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When Demetri Tsolakis was nine years old and just tall enough to reach the counter at one of his family’s Greek restaurants in Western Massachusetts, he started working there. He’d go to the restaurant every day after school, finishing his homework in booth number one before delivering sodas to the customers. It was there he learned to speak Greek, through chatting with the regulars, learning about their kids, their pets, and where they went to school.
Tsolakis grew up with a single mother who was born in Greece, moved to the United States, and worked three jobs to raise him and his brothers. She worked hard to send them to private schools, an opportunity she never had. She urged them not to go into the restaurant industry when they got older. “[My family] always wanted us to have a better life than they did,” Tsolakis says.
But despite his mother’s wishes, Tsolakis kept returning to restaurants, working in service and dipping his toes into management, even while he worked in investment banking and pursued a college degree in International Business. He remembers feeling frustrated while working his 9-to-5 corporate job, thinking that he didn’t want the rest of his life to be locked into this pattern. One day, he was walking around Boston and noticed a distinct lack of Greek restaurants.
It made Tsolakis think about what growing up Greek-American meant to him — he loved that he came from a different background and had a different story. He was proud of his culture, and walking through the city that day he saw both lack and opportunity. “I wanted to show [Boston] what my culture and what our food and hospitality is about,” he says.
Filling a need
In 2017, he began his first solo restaurant venture with Greco, a fast casual Greek street food restaurant in Boston’s Back Bay. At Greco, they serve delicious Loukoumades, or Greek donuts, famous Greek salads, and gyro wraps. “I think the best way to express our culture is to show the street food,” Tsolakis says. The concept worked — since then, Greco has opened three more locations, and Tsolakis kept coming up with new ideas for growth while highlighting his cultural heritage. He dove into Greek wines and regional cuisine with the Back Bay restaurant Krasi, and Greek mythology-inspired cocktails with Hecate in Back Bay. He has another exciting concept coming soon to Brookline called Bar Vlaha, focused on authentic, home-cooked Greek food and drinks.
When he worked in finance, Tsolakis learned the value of building relationships with customers, and he brought that lesson with him to every restaurant and team he’s built. His hospitality group is named “Xenia,” after the Greek concept of hospitality, of turning strangers into friends. “We want [our guests] to get a taste of Greece. Not just the food, but also the hospitality. We want them to leave as a friend,” Tsolakis says.
He looked for that same sense of hospitality when he looked for a banking partner, too. In the year before opening Greco, he remembers having many different bank apps on his phone. Santander Bank was just one of them. He’d walk past Santander next to the gym he went to every morning, and one day someone greeted him in Greek.
Slowly, he started noticing how Santander treated him as more than a customer — they treated him like a guest. It happened slowly, with time — the daily greetings, learning his name, the handshakes, the birthday wishes, Tsolakis recalls. “It wasn’t like a sales pitch. It wasn’t cheesy. It was authentic. It was real. It just felt like home and what I do in my restaurants, I felt it through them.” Tsolakis eventually deleted all of the other banking apps off his phone, and worked with Santander through the expansion of all six of his concept restaurants. “You can tell they’re looking out for you, and that they got your back. That’s a feeling I never felt at any other bank.”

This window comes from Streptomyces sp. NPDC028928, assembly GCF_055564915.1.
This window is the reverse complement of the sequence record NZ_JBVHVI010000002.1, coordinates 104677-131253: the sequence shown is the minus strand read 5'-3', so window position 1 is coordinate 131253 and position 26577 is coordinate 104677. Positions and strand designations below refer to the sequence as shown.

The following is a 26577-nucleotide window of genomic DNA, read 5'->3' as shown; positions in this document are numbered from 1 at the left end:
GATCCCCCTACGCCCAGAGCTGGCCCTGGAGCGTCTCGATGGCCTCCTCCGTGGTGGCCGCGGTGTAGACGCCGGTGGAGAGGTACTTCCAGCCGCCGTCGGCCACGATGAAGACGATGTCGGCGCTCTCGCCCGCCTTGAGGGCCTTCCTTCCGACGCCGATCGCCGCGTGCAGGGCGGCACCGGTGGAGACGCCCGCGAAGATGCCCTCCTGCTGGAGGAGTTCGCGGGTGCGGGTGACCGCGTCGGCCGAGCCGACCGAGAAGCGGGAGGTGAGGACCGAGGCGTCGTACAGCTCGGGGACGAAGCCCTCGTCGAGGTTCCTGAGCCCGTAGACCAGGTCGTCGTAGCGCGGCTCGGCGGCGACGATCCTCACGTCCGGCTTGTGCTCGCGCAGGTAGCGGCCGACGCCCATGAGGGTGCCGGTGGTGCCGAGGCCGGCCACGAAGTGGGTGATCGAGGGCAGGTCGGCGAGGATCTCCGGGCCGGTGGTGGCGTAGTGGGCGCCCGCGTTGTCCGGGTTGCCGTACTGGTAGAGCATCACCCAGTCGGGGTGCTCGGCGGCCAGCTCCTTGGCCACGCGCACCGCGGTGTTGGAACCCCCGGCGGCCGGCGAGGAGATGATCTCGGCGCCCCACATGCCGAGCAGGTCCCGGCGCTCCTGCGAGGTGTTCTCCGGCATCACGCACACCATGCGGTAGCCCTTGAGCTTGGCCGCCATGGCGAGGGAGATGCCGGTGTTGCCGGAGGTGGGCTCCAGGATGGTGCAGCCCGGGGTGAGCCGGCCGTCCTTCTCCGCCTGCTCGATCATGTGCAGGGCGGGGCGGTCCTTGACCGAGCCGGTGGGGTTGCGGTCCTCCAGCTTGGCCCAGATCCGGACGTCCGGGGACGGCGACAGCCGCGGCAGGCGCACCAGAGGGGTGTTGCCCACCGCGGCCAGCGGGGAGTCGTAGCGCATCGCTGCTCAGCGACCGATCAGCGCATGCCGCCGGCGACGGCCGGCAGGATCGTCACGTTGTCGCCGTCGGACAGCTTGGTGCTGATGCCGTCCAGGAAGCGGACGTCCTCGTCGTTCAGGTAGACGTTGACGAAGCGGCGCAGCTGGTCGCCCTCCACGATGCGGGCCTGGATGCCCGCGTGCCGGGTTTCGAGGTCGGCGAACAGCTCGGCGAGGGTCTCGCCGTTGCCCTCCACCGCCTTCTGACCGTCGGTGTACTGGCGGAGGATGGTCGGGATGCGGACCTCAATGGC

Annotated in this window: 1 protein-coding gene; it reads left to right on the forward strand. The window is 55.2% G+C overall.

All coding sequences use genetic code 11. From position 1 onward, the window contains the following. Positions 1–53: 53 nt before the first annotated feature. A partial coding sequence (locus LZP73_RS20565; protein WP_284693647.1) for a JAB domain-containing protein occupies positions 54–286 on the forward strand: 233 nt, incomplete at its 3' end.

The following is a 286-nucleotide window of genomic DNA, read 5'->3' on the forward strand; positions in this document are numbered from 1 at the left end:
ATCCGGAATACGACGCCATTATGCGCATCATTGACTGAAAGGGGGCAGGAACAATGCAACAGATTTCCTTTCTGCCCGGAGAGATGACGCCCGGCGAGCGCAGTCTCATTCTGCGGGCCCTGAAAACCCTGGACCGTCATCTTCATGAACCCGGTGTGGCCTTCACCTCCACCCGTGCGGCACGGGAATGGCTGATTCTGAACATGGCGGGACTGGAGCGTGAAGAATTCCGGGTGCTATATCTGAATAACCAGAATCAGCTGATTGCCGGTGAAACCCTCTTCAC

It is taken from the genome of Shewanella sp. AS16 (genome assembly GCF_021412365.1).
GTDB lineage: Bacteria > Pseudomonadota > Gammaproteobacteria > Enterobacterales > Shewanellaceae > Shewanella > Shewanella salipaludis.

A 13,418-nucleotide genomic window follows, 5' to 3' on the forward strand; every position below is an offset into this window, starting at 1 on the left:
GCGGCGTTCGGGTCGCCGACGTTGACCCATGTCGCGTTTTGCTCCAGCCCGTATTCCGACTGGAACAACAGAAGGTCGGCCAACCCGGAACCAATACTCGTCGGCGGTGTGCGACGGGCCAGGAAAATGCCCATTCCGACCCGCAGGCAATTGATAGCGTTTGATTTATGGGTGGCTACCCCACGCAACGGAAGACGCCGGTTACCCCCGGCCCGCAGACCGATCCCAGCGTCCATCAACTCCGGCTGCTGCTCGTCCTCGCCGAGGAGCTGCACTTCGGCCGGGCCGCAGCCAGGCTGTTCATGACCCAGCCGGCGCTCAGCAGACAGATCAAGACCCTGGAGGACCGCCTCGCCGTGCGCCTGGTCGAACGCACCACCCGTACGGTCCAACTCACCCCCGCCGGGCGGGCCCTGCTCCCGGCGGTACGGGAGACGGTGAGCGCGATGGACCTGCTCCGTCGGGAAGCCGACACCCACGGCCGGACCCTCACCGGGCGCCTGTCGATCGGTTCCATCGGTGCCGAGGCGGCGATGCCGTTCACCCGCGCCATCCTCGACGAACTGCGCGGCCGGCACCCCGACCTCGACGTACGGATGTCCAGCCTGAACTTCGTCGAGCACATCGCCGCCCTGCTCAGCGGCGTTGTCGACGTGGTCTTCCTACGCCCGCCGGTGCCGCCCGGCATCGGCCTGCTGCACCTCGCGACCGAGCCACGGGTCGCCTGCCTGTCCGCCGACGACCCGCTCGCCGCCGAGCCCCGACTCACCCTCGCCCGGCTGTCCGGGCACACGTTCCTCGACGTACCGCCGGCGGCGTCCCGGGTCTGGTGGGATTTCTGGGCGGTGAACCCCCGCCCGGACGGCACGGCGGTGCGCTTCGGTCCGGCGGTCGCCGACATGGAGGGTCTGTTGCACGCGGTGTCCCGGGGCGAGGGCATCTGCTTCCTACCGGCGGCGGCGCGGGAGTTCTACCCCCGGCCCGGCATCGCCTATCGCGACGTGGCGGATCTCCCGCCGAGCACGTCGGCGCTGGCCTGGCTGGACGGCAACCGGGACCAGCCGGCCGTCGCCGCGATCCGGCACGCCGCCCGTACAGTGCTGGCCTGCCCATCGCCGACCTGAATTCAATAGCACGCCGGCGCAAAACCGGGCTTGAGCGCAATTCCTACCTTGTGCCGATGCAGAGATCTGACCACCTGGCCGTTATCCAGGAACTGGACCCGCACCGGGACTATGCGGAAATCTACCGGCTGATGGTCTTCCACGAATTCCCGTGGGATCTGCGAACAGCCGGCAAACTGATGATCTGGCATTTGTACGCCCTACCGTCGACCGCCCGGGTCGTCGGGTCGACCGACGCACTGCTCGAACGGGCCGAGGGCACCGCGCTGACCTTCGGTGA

For Tsolakis, the biggest lesson he’s learned from his restaurant business is the importance of loyalty. “I never use ‘I’ or ‘mine’ or ‘you work for me.’ No, it’s always ‘we,’ ‘together,’ ‘us.’ And when you have that loyalty, it just builds trust. You’re committed, you’re dedicated, and it doesn’t only mean good loyalty, you know, you go through the ups and downs, but you do it together.” He believes that in his relationships with his vendors and his employees.
Expansion on the horizon
When he grows his restaurants, he’s not only thinking of growing the business, but how to help his team grow, too. He began his restaurant business with a team of ten, and today employs 120 people. One of his best friends even moved from Greece to join the team, because “he believed in [Tsolakis], and the operation, and the growth,” Tsolakis says. Another employee who applied for a job as a hostess at one of his restaurants back in the day now works as the marketing director at Xenia. “We have long-lasting relationships because we care, and that’s our biggest thing. ….They support me in the company by doing their roles, and I support them by giving them that work-life balance. You know, work isn’t everything, but if you enjoy what you do, it’s not going to feel like work,” Tsolakis says.
Tsolakis wants to keep growing — open new restaurants, expand to more locations, and soon, start building community outreach programs to find ways for him to give back. He’s particularly passionate about mentoring others on their career paths. For anyone who’s considering starting a small business, Tsolakis says: Do it. And don’t fear failure because it’s a learning experience on the way to success. “If it’s a passion of yours, there’s no bad idea, there’s no wrong idea. The risk is worth it.”
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